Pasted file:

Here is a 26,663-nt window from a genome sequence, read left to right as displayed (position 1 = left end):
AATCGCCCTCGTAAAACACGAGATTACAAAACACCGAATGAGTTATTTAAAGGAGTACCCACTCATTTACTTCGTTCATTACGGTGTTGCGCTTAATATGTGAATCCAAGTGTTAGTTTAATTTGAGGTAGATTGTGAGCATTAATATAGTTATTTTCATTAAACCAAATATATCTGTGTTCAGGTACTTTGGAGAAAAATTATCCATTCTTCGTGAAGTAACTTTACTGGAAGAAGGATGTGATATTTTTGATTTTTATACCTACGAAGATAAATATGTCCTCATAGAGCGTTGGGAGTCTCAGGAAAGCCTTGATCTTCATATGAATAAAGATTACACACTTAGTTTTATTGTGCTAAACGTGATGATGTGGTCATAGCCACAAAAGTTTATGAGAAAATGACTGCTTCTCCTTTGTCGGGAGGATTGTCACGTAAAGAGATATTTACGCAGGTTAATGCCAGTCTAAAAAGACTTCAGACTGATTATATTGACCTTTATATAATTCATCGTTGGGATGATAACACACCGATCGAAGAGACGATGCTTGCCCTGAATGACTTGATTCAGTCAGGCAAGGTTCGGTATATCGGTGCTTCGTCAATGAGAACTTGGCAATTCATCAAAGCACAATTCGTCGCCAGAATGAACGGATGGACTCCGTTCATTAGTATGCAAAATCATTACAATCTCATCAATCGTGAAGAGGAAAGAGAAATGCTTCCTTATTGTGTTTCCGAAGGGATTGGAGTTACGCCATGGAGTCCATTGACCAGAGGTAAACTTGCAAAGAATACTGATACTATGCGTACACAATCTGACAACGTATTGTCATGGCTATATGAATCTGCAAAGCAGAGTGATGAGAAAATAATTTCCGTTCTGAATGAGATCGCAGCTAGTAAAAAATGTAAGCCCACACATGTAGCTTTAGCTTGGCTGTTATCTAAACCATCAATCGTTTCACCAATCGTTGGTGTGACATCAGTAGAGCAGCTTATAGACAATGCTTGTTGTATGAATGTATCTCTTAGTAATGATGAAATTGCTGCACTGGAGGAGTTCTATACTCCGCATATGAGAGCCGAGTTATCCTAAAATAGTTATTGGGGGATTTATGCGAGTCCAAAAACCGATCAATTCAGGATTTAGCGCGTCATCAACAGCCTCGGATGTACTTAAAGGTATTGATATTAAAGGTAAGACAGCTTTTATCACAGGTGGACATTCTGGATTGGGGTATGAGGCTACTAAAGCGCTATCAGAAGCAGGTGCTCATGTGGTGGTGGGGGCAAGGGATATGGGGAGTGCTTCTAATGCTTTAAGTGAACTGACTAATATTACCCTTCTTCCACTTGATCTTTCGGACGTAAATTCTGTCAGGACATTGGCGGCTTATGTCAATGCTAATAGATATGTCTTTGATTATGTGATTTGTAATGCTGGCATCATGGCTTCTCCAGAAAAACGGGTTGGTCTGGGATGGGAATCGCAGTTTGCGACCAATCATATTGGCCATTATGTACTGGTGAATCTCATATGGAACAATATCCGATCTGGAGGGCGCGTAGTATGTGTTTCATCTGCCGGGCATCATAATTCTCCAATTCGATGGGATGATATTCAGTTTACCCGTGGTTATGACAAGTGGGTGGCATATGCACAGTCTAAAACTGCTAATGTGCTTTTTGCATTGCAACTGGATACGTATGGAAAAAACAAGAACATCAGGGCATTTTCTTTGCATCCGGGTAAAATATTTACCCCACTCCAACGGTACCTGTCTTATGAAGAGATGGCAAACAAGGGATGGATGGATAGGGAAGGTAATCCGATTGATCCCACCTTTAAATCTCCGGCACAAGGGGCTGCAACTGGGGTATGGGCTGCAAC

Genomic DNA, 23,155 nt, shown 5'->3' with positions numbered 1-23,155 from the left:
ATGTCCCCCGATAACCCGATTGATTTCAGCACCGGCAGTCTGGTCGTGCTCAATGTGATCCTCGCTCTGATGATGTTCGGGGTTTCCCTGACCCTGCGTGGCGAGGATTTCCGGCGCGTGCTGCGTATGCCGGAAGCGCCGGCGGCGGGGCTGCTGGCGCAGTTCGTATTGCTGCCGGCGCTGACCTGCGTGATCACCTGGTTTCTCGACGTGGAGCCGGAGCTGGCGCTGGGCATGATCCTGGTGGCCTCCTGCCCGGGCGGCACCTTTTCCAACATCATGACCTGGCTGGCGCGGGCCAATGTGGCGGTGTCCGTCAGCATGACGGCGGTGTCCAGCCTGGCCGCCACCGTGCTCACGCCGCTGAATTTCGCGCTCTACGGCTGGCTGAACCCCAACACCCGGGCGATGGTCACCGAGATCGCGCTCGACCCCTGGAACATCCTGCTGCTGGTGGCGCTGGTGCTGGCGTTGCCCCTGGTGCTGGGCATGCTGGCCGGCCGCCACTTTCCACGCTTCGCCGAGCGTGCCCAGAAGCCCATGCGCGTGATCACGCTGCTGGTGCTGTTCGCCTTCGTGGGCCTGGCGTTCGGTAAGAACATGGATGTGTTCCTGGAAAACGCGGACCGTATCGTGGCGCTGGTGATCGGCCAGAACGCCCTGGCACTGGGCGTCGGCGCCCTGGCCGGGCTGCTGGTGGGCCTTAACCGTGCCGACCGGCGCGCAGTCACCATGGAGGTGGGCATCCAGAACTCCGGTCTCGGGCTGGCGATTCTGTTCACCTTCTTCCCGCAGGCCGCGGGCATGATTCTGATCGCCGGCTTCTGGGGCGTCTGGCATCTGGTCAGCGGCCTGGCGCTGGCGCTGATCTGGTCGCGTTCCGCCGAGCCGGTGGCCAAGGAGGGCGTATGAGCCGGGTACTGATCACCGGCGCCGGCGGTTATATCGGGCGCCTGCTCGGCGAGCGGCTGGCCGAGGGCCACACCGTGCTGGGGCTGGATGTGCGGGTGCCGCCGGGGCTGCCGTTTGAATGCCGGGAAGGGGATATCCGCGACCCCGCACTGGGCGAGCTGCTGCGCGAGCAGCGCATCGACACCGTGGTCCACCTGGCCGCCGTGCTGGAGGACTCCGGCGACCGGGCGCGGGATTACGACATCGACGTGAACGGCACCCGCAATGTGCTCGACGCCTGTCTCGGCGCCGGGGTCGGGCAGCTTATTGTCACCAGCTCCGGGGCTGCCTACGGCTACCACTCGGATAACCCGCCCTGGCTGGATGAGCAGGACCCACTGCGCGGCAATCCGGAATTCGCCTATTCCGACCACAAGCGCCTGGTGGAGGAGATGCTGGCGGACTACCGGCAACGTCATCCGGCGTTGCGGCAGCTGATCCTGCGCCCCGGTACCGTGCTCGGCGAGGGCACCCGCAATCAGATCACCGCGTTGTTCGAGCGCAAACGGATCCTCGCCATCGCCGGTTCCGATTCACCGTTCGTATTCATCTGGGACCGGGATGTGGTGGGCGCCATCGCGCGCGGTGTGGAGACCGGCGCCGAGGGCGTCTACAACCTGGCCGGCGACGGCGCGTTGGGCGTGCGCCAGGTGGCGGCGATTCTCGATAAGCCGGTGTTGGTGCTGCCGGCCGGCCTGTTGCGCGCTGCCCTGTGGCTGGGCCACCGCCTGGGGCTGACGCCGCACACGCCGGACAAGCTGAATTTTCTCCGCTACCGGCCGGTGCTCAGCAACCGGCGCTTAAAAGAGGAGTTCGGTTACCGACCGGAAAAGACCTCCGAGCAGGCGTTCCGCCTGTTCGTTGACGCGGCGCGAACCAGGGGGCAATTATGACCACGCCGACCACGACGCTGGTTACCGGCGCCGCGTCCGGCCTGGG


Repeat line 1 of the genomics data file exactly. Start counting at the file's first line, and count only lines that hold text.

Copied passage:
Here is a 26,663-nt window from a genome sequence, read left to right as displayed (position 1 = left end):